At the height of the 2008 financial crisis, Larry McDonald wrote a book on the fall of Lehman Brothers. A Colossal Failure of Common Sense: The Inside Story of the Collapse of Lehman Brothers details his experience working as vice president at Lehman Brothers and provides a behind-the-scenes look on why one of the most prominent investment banks failed. Published in 2009 by Random House, Colossal Failure hit The New York Times bestseller list in its first five days, and is now considered one of the bestselling business books in the world.
McDonald is a frequent guest contributor on Bloomberg, CNBC, Fox Business and the Huffington Post. He was a special advisor to the Financial Crisis Inquiry Commission (FCIC), created by Congress in 2009 to investigate the causes, domestic and global, of the economic and financial crisis in the United States.
Additionally, McDonald has participated in three major financial crisis documentaries: Sony Pictures’ Academy Award-winning documentary The Inside Job, the BBC’s The Love of Money and CNBC’s House of Cards.
He recently spoke with Banking New York on a number of topics pertaining to the financial industry.
BNY: What do you think about the state of the industry today?
Larry McDonald: Something fascinating is going on, from both a historical and a risk perspective. Twenty-first century financial products have evolved so fast with such power and risk, but the regulatory regimes are back in the 1980s. If we had a spreadsheet and tracked where the FDIC and SEC are spending most of their time, it would be on arcane Ivan Boesky-type cases. We live in a post-Lehman world of much systemic risk.
Is there a place for academics in the financial industry?
McDonald: After I wrote my book, I worked with numerous academic types. There is nothing wrong with being an academic, but society gets a false sense of security around academics. Elizabeth Warren is a perfect example. She is highly respected and highly regarding, but she has never been in the game, and never taken risks. We don’t have anyone who has been risk taker on the regulatory side. The regulatory regimes are chock-full of academics. Society embraces their academic backgrounds. It’s very impressive, but it means less when you look at what happened.
Have regulators fallen down on the job in recent years?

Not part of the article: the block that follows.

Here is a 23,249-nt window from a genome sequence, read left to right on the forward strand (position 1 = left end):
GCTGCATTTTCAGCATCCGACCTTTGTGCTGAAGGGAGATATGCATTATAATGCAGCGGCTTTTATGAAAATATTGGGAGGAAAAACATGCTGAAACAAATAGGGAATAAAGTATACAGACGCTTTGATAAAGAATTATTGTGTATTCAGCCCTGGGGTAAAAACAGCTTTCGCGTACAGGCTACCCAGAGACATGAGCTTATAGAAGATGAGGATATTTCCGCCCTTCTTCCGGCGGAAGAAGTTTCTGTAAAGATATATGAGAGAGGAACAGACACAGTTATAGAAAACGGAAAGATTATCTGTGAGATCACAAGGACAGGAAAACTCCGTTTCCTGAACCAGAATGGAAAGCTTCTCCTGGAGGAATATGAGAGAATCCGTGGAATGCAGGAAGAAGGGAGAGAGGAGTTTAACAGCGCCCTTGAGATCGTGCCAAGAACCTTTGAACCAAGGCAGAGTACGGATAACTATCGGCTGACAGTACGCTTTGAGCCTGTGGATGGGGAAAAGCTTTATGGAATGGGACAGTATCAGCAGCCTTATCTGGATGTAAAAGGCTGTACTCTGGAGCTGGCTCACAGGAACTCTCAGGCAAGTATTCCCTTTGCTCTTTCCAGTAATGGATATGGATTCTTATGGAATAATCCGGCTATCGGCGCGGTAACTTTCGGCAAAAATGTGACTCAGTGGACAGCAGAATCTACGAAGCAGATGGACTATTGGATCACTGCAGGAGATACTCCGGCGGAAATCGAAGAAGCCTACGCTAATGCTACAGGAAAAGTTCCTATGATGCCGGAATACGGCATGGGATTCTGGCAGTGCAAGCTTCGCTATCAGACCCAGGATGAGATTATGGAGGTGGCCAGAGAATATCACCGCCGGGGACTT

McDonald: One bizarre aspect about the 2008 crisis is that Hank Paulson was calling all the shots. The New York Times did a study of his phone records and found he was devoting a ton of time with both Lloyd Blankfein and Jamie Dimon. Chris Cox, [Ben] Bernanke and Geithner were not making decisions. And Sheila Bair was left out of important discussions. I believe they negotiated part of the [Washington Mutual] deal without her.
Was there a bit of a “not my problem” attitude?
McDonald: When you say “Lehman” or “Bear,” it is clear that the SEC thought the New York Fed had certain responsibilities and the New York Fed thought the FDIC had certain responsibilities. The grey lines were part of danger. The problem is we have come so far from Glass-Steagall. You can’t quickly create Glass-Steagall again. We should create a five- to 10-step process that would get these [major] banks closer to where they used to be. It will take a long time to accomplish getting totally back to Glass-Steagall without our risking our system.
What’s your opinion on
McDonald: I think the whole Jamie Dimon thing is a shame. He is a hell of fame risk-taker. It’s like Arnold Palmer losing a tournament by making one big mistake. Dimon was one of the best risk managers during the financial crisis.
What do you see as the Consumer Financial Protection Bureau’s role?
McDonald: The CFPB should be focused on mortgage brokers. Instead, they’re regulating local banks. It’s nuts. And the reason it’s nuts is that this isn’t the 1980s or 1990s. We have a colossal systemic problem in Europe. But we are focusing on local banks and their credit card fees.
In hindsight, what do you think about the Troubled Asset Relief Program (TARP)?
McDonald: TARP was a defibrillator. When a person is having heart attack, you need to shock the heart. We needed a massive injection of capital into the system. There was a ton of poorly spent money in the TARP plan. But the intent and what it accomplished went a long way to reviving the system in a relatively fast period of time. If you look at Europe and what is happening, our system is systemically safer. The TARP plan and our ability to handle a systemic problem in a collective way was very important.
If you could, what would you tell President Obama?
McDonald: Why is your administration using the financial crisis to spray gun rules and regulations into corners of American finance that had nothing to do with the crisis? Why aren’t you laser-focused on the problems that could really damage our country and the banking system? Take the top five most systemic problems and address them one by one, in order of priority. ■